$ tail /var/log/auth.log
Aug 1 20:23:41 zugzug sshd: (pam_unix) authentication failure; logname= uid=0 euid=0 tty=ssh ruser= rhost=22.214.171.124
Aug 1 20:23:44 zugzug sshd: Failed password for invalid user edward from 126.96.36.199 port 43812 ssh2
Aug 1 20:23:46 zugzug sshd: Invalid user erik from 188.8.131.52
Aug 1 20:23:46 zugzug sshd: (pam_unix) check pass; user unknown
Aug 1 20:23:46 zugzug sshd: (pam_unix) authentication failure; logname= uid=0 euid=0 tty=ssh ruser= rhost=184.108.40.206
Aug 1 20:23:49 zugzug sshd: Failed password for invalid user erik from 220.127.116.11 port 44088 ssh2
Aug 1 20:23:51 zugzug sshd: Invalid user eduardo from 18.104.22.168
Aug 1 20:23:51 zugzug sshd: (pam_unix) check pass; user unknown
Aug 1 20:23:51 zugzug sshd: (pam_unix) authentication failure; logname= uid=0 euid=0 tty=ssh ruser= rhost=22.214.171.124
Aug 1 20:23:53 zugzug sshd: Failed password for invalid user eduardo from 126.96.36.199 port 44346 ssh2
The warnings are clear: someone is trying to log in via sshd, the secure shell daemon, trying random username and password combinations. And, as great as high-bandwidth is, the downside is that malicious forces can attempt thousands of login attempts in a very short time.
Now, the right term for a person who attempts to exploit security is a cracker, but “hacker” – rightfully an inquisitive and enthusiastic person – has been popularised as a malicious meddler. Nevertheless, at this point in time semantics are the last thing on your mind: whether you're being hacked or cracked you’ve got to secure your system and keep out the bad guys.
In fact, someone successfully logging in is only one of your worries. Firstly, each attempt adds several lines to your log files. In time, a lot of disk space is wasted and your logs become almost meaningless with other information you might be seeking being well hidden amongst the tens of thousands of repetitive entries.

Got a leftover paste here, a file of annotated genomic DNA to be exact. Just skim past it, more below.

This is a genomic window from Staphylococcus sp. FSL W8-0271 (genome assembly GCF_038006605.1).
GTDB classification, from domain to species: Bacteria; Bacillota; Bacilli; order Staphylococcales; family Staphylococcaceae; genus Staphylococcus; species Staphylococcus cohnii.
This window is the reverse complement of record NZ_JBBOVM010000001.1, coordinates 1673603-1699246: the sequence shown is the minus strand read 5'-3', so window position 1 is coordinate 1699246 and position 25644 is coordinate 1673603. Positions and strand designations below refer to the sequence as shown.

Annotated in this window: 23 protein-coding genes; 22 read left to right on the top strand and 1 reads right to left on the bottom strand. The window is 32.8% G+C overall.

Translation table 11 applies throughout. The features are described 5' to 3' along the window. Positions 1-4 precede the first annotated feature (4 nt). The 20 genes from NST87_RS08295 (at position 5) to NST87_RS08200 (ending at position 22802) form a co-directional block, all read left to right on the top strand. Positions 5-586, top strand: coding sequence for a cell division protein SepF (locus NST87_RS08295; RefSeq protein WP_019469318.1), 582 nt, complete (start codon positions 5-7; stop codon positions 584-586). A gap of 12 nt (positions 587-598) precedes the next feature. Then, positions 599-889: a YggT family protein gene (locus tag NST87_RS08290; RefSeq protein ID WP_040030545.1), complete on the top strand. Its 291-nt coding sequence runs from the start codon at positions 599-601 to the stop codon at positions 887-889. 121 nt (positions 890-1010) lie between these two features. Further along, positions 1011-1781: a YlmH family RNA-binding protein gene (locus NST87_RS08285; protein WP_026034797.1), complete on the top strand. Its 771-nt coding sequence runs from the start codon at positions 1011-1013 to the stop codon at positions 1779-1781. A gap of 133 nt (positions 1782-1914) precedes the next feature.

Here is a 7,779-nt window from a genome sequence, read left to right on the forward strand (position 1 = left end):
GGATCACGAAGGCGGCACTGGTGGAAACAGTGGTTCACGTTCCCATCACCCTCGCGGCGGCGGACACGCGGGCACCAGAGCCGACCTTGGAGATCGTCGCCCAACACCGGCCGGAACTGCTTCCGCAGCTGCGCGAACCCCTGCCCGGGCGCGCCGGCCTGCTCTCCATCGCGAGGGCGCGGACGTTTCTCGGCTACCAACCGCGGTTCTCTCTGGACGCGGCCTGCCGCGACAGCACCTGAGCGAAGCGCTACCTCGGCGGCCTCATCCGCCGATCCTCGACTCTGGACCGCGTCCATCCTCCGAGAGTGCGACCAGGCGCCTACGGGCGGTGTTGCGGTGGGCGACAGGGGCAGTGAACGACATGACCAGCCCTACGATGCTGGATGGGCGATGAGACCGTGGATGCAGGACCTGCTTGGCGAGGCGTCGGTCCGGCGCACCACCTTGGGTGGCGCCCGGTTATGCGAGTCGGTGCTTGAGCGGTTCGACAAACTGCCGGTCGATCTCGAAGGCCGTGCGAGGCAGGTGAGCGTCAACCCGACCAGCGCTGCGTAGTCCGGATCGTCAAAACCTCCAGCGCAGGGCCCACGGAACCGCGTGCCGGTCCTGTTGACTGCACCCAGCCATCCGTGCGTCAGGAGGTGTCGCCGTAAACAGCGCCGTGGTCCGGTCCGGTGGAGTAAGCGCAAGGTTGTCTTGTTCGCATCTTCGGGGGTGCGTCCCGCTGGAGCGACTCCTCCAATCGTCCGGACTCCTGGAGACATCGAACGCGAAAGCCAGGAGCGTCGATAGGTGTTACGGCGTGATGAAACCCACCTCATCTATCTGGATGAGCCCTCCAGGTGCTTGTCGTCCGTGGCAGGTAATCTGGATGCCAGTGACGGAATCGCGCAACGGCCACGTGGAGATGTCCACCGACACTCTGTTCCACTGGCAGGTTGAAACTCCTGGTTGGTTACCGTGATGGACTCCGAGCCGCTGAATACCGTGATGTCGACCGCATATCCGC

And, more importantly, a high-speed multi-threaded attack runs the risk of denying your service by consuming all your bandwidth – let alone system resources. And if your system is too busy handling these connections, how will you log in, yourself?
So then - what do you do?
Lock down sshd
The very first step is to beef up the security on SSH itself. Firstly, you don’t want anyone logging in to your system as root. This gives unfettered power. This doesn’t stop you remoting in to your system using an ordinary user account and su’ing to root. Edit the /etc/ssh/sshd_config file and ensure it has an entry “PermitRootLogin no”. This means ssh will just prevent root logins; any attempt will fail even if the password is right. Best of all, the failure message gives no hint the connection failed because of this rule; it looks like any other bad username/password combo. This means your cracker has to guess a genuine username and password so their work is made much harder.
Depending on how flexible your network is, you might also consider changing the port number that SSH listens on. By default, it uses port 22 and this is the port crackers will be attempting to use. You could change this to some other arbitrary port. You will still be able to SSH in, specifying the appropriate port number, but others will have no success unless they realise firstly there’s another port open, and secondly that it is used for SSH (the fact a non-standard port is open gives no immediate information as to the protocol it uses.) Once again, edit /etc/ssh/sshd_config and set a customised port number on the ListenAddress line.
This is a good start. Yet, there’s still more to do. The biggest problem is there’s no built-in mechanism to stop repeated login attempts from the same IP address, even if it is failing continually.
iptables – plan A
Fortunately, all modern Linux distros come standard with a built-in firewall package known as netfilter/iptables. Netfilter is the framework that interacts with the kernel to inspect network packets; iptables is a firewall component which uses netfilter to filter packets based on specified rules. (Previously, the predominant package for this purpose was ipchains.)
Well and good, but unfortunately, iptables has no built-in rules to protect against brute force attacks. It’s installed, but it’s just sitting there idle.
Recently, Kevin van Zonneveld faced this very problem. He solved his issue with two dead simple iptables rules that everyone can use. These are:
sudo iptables -A INPUT -i eth0 -p tcp --dport 22 -m state --state NEW -m recent --set --name SSH